YARMOUTH — A public forum will be held Wednesday, March 21, to discuss the general approach to safety in local schools.
The event will be held in the cafeteria at Yarmouth High School from 6:30-8 p.m. School leadership and public safety officials will be on hand to discuss current and future school strategies and to listen to the public’s concerns and ideas.
Superintendent of Schools Andrew Dolloff said in a March 1 letter to school families and staff that safety and the well-being of students and staff members “has been, and will always be, at the forefront of our work each day.”
We have been both diligent and fortunate in the Yarmouth Schools,” Dolloff said. “It is our intent that our efforts will continue to result in schools that are safe places for all members of our community.”
Dolloff said Yarmouth schools practice basic lockdown and evacuation drills throughout the school year, but have not transitioned to ALICE training, or a similar method, like other nearby schools, such as Cape Elizabeth and Brunswick.
ALICE, an acronym for “alert, lockdown, inform, counter, evacuate,” teaches individuals to take action when a threat is posed if evacuation is not possible.
“We’re just looking at what we do now and what we could consider and improve in the future,” Dolloff said.
As it stands, the department’s approach to school safety is best described, Dolloff said, as “prevention, protection, and mitigation.”
The “prevention” aspect of the plan focuses on developing meaningful relationships between staff and students and “assisting them in their development as healthy, well-adjusted young people.” It includes maintaining appropriate staff-to-student ratios in classrooms, employing highly qualified teachers, a wide array of co-curricular opportunities, and a strong group of student health professionals to provide students and families with support.
“This is, of course, an oversimplification of the work done in this area,” Dolloff said.
“Protection” aims to minimize the likelihood of threats to schools. Each year, the Yarmouth School Committee approves an updated Emergency Response Plan with input from school leadership and emergency management professionals.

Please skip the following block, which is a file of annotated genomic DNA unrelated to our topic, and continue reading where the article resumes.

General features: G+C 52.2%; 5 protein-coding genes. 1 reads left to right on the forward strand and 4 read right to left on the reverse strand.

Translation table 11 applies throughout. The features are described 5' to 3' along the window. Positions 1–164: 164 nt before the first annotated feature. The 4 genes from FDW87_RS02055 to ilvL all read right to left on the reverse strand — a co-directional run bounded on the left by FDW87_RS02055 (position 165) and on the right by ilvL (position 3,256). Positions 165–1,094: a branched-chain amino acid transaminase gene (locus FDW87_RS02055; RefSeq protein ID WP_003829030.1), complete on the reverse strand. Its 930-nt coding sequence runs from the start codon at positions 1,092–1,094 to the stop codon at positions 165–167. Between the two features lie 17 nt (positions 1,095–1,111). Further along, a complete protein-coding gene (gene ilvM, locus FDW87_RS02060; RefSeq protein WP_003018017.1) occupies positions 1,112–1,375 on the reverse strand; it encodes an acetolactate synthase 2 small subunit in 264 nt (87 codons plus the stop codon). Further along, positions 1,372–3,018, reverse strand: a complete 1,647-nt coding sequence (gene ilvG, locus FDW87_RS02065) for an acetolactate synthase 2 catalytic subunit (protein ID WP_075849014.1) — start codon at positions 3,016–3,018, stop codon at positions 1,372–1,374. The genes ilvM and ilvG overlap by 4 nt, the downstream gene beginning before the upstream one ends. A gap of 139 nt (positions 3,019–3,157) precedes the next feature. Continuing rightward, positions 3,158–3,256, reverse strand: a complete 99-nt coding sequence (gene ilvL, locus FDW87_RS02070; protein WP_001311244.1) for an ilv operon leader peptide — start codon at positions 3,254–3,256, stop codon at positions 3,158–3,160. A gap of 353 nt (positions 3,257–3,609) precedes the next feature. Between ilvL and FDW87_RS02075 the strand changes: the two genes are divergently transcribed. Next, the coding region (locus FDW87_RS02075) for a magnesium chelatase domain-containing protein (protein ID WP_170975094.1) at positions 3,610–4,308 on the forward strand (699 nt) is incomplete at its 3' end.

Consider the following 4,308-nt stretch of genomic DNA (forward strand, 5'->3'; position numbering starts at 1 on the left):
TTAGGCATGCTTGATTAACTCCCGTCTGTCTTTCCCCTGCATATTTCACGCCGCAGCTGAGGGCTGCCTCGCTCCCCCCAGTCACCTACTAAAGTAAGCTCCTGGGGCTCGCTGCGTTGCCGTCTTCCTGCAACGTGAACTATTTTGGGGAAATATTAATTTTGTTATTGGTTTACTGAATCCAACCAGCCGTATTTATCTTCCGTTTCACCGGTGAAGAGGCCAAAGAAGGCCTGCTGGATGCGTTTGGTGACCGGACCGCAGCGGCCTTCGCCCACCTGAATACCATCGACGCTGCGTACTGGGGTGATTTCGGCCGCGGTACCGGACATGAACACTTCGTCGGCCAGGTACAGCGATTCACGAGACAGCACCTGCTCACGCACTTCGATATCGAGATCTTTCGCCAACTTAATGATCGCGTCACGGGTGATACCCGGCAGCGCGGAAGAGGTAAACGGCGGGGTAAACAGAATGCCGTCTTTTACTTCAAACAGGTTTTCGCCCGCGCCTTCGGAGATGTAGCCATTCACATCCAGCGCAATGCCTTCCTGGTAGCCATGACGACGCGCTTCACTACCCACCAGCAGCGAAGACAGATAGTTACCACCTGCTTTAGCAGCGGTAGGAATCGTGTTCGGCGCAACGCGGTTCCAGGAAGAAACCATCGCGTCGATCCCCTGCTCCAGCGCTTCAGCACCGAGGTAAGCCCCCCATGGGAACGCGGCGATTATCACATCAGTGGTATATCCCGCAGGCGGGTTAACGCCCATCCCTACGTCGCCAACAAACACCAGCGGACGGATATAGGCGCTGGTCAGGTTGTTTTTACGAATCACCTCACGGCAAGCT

“For security reasons many portions (of the plan) are for internal use only,” Dolloff said. “Publicizing our plans to potentially threatening individuals provides them with information that could lead to greater harm to staff and students.”
According to Dolloff, the Emergency Response Plan is up to date and exceeds state requirements.
After each lockdown and evacuation drill, school administrators work with the town’s public safety officials to review the performance in drills and evaluate what aspects were executed safely and efficiently and which could be improved.
As far as the safety and security of all four town schools, each has controlled access points throughout the school day that require visitors to be buzzed in through a remote audio and video system before doors unlock.
Each school is also equipped with panic buttons that instantly notify public safety officials. These systems are tested during the summer and each emergency drill.
A significant portion of the Comprehensive Emergency Management Plan is dedicated to the district’s response to emergencies, or mitigation.
“We meet several times each year with our Crisis Response Team, which includes members of school leadership, as well as local emergency responders and community leaders, where we conduct tabletop drills and explore best practices for responding to local crises,” Dolloff said.
The district is continually looking for ways to improve their safety practices, Dolloff said, by attending seminars and webinars and participating in regional and national trainings.
He added that the district has a unique opportunity to evaluate and update their school security measures during the planning phases of future expansion and renovations at the schools.
“We will not let that opportunity be missed,” Dolloff said. “We believe strongly that we cannot become complacent in this work. Continual diligence and commitment to our core values demands that we constantly review our own performance and search for improvements across all facets of our schools.”